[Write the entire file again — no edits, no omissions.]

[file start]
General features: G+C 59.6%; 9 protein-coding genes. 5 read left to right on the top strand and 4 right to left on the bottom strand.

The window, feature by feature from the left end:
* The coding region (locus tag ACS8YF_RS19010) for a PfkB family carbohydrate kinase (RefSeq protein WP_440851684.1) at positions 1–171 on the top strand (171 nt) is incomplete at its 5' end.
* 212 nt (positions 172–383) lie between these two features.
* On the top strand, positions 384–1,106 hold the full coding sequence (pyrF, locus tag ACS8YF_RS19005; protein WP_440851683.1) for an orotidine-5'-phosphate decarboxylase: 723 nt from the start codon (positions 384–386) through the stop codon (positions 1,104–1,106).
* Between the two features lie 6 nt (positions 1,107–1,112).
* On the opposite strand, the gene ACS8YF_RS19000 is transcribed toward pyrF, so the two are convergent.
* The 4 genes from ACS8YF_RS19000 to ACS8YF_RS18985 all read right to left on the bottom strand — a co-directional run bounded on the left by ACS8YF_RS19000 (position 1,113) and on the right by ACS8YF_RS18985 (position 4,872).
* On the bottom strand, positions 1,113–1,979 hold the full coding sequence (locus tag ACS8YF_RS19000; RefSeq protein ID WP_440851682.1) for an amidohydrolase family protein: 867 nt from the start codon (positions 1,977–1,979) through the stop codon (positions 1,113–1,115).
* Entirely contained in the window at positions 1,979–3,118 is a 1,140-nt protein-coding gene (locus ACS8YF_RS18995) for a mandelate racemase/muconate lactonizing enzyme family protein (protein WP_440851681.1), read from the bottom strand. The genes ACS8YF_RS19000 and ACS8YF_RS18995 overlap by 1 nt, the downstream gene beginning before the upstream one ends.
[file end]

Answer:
General features: G+C 59.6%; 9 protein-coding genes. 5 read left to right on the top strand and 4 right to left on the bottom strand.

The window, feature by feature from the left end:
* The coding region (locus tag ACS8YF_RS19010) for a PfkB family carbohydrate kinase (RefSeq protein WP_440851684.1) at positions 1–171 on the top strand (171 nt) is incomplete at its 5' end.
* 212 nt (positions 172–383) lie between these two features.
* On the top strand, positions 384–1,106 hold the full coding sequence (pyrF, locus tag ACS8YF_RS19005; protein WP_440851683.1) for an orotidine-5'-phosphate decarboxylase: 723 nt from the start codon (positions 384–386) through the stop codon (positions 1,104–1,106).
* Between the two features lie 6 nt (positions 1,107–1,112).
* On the opposite strand, the gene ACS8YF_RS19000 is transcribed toward pyrF, so the two are convergent.
* The 4 genes from ACS8YF_RS19000 to ACS8YF_RS18985 all read right to left on the bottom strand — a co-directional run bounded on the left by ACS8YF_RS19000 (position 1,113) and on the right by ACS8YF_RS18985 (position 4,872).
* On the bottom strand, positions 1,113–1,979 hold the full coding sequence (locus tag ACS8YF_RS19000; RefSeq protein ID WP_440851682.1) for an amidohydrolase family protein: 867 nt from the start codon (positions 1,977–1,979) through the stop codon (positions 1,113–1,115).
* Entirely contained in the window at positions 1,979–3,118 is a 1,140-nt protein-coding gene (locus ACS8YF_RS18995) for a mandelate racemase/muconate lactonizing enzyme family protein (protein WP_440851681.1), read from the bottom strand. The genes ACS8YF_RS19000 and ACS8YF_RS18995 overlap by 1 nt, the downstream gene beginning before the upstream one ends.